The half-dozen who played for the Canadian junior men’s hockey team at age 16 is sprinkled with names like Gretzky, Crosby and McDavid.
Connor Bedard of North Vancouver, B.C., wants to join that group at selection camp in Calgary.
It’s a tall order for an underage teen to compete against more mature players at the world under-20 championship.
The first Western Hockey League player to be granted “exceptional status” and enter the WHL at age 15, Bedard led the Regina Pats in scoring with 14 goals and 10 assists in 24 games in his second season upon arrival at selection camp.
Bedard had yet to turn 16 when he contributed seven goals and seven assists in seven games to Canada’s world men’s under-18 title in April.
The five-foot-nine, 180-pounder is among 20 forwards at the junior team’s selection camp that concludes Monday when Canada’s 25-man roster is unveiled.
“He has to be among the top 22 players is what he has to do,” Canadian head coach Dave Cameron said. “He has to be who Connor Bedard is, which is really good with the puck. He’s a gifted player. He has to come in and show it against this age group.”
Canada starts the world under-20 tournament in Edmonton and Red Deer, Alta., on Dec. 26 against the Czech Republic.
It seems Bedard has a long runway to play for Canada’s juniors in the future given his age, but those chances are limited if the NHL club that drafts him in 2023 decides to keep an 18-year-old Bedard on its roster.
“You come in with the intention to make it,” Bedard said. “These guys are a couple years older and the best players in the country.
“It’s a short camp. It’s going to be a couple of games and obviously a few practices. In that short time, just try to show them my game and how I can help the team win a gold medal.”
Canada’s campers will face a U Sports squad in games Saturday and Sunday. Both defenceman Lukas Cormier and forward Mason McTavish skated Friday.
Cormier’s flight to Calgary was delayed and McTavish stayed off the ice Thursday awaiting the results of a COVID-19 test.
Wayne Gretzky (1978), Eric Lindros (1990), Jason Spezza and Jay Bouwmeester (2000), Sidney Crosby (2004) and Connor McDavid (2014) played for Canada’s juniors at 16.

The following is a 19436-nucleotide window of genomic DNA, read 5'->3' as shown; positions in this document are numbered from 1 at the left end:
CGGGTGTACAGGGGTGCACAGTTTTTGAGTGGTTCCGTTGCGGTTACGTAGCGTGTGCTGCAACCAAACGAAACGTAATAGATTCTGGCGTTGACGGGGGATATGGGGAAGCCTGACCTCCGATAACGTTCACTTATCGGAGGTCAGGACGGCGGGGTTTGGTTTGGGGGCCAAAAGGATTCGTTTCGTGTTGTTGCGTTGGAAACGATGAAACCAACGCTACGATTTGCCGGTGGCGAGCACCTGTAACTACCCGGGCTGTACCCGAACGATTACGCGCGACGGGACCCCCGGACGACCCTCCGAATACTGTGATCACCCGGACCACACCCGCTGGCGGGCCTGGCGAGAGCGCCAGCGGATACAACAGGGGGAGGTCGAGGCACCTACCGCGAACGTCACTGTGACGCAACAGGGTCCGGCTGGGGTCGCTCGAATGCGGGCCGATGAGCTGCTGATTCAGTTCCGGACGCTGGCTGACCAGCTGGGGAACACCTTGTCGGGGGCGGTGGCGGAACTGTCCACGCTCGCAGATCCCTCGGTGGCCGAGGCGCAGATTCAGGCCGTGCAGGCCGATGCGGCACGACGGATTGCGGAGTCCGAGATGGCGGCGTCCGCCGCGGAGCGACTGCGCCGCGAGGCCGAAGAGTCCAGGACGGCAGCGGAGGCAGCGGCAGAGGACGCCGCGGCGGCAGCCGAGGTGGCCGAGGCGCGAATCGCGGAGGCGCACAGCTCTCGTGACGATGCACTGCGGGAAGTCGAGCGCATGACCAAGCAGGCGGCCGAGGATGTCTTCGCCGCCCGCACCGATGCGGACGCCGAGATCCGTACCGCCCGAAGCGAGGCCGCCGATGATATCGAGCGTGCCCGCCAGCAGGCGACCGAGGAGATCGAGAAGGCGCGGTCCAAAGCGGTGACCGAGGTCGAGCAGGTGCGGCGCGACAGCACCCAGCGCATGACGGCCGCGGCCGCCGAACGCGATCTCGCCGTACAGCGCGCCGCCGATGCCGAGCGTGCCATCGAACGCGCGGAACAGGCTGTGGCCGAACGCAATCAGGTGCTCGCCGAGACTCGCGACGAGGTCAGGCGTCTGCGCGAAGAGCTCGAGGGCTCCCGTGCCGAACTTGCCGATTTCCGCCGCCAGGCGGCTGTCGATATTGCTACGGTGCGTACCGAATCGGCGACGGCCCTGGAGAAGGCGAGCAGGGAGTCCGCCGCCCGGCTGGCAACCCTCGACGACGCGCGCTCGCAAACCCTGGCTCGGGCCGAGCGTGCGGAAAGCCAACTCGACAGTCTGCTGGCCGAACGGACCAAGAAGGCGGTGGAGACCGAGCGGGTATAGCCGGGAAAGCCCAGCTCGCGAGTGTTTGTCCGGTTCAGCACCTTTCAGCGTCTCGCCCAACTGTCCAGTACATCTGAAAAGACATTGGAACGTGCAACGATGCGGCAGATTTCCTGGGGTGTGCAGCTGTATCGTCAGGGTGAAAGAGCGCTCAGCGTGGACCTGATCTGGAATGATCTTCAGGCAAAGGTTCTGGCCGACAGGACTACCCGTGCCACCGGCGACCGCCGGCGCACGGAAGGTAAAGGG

McDavid turned 17 a week after the tournament ended. Bouwmeester is the lone defenceman in the group and was the youngest at 16 years two months and 29 days.
Kingston Frontenacs forward Shane Wright was invited to last year’s selection camp in Red Deer as a 16-year-old, and was released.
That camp was interrupted by a 14-day hotel quarantine for all players after two tested positive for COVID-19, so time for the Burlington, Ont., forward to prove himself was compressed.
Wright, who was Canada’s under-18 captain and Bedard’s teammate, is back at age 17.
“Just the disappointment of not making that team, going into the camp my goal was to make that team and it wasn’t the case,” Wright said. “So I think just use that as motivation to make the team this year.”
Wright and Bedard are among seven players granted major junior hockey’s “exceptional status” which for the last 16 years allows an underage player to enter those leagues if they meet certain criteria.
Current Toronto Maple Leafs captain John Tavares, Aaron Ekblad, McDavid, Sean Day and Wright were granted exceptional status by the OHL. Joe Veleno is the lone QMJHL player to receive that designation.
A 15-year-old Bedard compiled 12 goals and 16 assists in 15 games for the Pats in a 2020-21 season shortened by the pandemic.
The OHL didn’t operate, so Wright says he used the time to build up his strength and power.
“That’s a big part of my game I’ve really improved on,” he said.
He led Canada with a goal and two assists in the under-18 final in Texas, and tied Bedard for a team-leading 14 points in the tournament.